EDIT: Outdoor Research no longer has an affiliation with Expend Any reference to OR needs to be removed.
>> MSRP: $115 US/CHF 126EDIT: I don't see anywhere on the manufactures website that identifies an MSRP for this. Unless it is stated somewhere on the website (in both currencies) this should be removed or you can reference MSRP as unavailable.
>> Included Basekts: 2.2" / 55 mm summer, 3.1" / 80 mm all round and 4.3" / 110 mm winter powder basketEDIT: Spelling of Basket
>>I have used the Alpine 140 in several day hikes in the Swiss alps, and mostnotably on a five day coastal hike along the Amalfi Coast just south of Naples,
EDIT: Alps should be capitalized.
>>In a country that is dominated by the Alps, that should be tesitmony enough.EDIT / Comment: Check your spelling on testimony. My comment is - Testimony to what? That they are used a lot that they are helpful important I know that it sounds nit picky, but you should clarify that statement. What you are saying is "that is testimony to the benefits of using poles", but you need to make sure your reader understands what you are saying. Never take for granted that your reader should be able to infer what you want to say, sometimes we have to spell it out.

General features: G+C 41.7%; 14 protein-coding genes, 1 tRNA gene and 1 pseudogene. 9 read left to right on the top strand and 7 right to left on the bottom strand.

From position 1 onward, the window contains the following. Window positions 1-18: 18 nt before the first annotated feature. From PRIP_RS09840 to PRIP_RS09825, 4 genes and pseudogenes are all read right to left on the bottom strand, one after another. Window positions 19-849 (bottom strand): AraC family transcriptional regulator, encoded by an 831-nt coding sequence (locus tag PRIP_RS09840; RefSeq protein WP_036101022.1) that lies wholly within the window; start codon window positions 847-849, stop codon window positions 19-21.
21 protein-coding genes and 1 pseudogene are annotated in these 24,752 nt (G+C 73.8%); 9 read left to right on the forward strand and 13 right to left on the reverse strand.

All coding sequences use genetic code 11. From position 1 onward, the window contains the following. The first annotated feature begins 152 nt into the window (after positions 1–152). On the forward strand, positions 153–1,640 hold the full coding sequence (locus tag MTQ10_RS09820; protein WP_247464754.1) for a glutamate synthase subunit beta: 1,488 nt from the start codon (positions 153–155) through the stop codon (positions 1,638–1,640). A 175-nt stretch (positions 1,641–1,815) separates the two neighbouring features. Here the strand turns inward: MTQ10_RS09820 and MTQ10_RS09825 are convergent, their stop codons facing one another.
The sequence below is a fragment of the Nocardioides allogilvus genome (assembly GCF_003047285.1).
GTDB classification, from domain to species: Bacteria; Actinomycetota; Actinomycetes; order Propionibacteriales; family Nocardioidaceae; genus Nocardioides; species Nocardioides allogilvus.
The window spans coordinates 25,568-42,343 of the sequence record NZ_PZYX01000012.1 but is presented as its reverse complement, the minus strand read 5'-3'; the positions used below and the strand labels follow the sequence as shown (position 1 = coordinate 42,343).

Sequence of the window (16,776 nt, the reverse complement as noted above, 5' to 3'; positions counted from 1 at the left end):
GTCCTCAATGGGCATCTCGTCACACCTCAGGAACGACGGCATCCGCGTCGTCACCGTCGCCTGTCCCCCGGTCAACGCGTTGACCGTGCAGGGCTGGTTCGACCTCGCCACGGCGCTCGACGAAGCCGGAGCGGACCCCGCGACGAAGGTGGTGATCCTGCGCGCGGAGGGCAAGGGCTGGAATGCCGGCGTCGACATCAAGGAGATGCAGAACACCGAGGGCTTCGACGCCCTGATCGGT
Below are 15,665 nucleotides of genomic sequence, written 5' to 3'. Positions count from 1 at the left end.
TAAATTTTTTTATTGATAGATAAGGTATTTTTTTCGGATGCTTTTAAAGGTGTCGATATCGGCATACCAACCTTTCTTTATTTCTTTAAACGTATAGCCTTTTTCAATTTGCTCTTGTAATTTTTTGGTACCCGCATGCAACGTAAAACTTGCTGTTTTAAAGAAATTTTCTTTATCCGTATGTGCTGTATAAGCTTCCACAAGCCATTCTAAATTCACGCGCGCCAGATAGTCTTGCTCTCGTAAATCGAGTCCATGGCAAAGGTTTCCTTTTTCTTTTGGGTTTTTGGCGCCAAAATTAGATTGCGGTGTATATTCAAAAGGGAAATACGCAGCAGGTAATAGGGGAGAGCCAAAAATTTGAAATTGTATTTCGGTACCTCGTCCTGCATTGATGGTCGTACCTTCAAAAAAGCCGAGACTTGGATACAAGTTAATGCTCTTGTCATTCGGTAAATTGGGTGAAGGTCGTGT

>>Also a word to parents: children love having hiking poles, and seem to walk much better and more rhythmically with them. However, walking with heavy poles, or worse yet, carrying heavy poles when not in use, is a very big nuisance.EDIT: This section has one of the deadly sins of Gear Testing PROJECTION. Basically what we don't want to do is assume that the product will work for everyone. So in this statement it could be interpreted that you are saying all children love using hiking poles or that heavy poles are a nuisance to everyone. It is easily corrected by saying "My 7 year old loves " and "In my experience, I find walking with heavy poles ."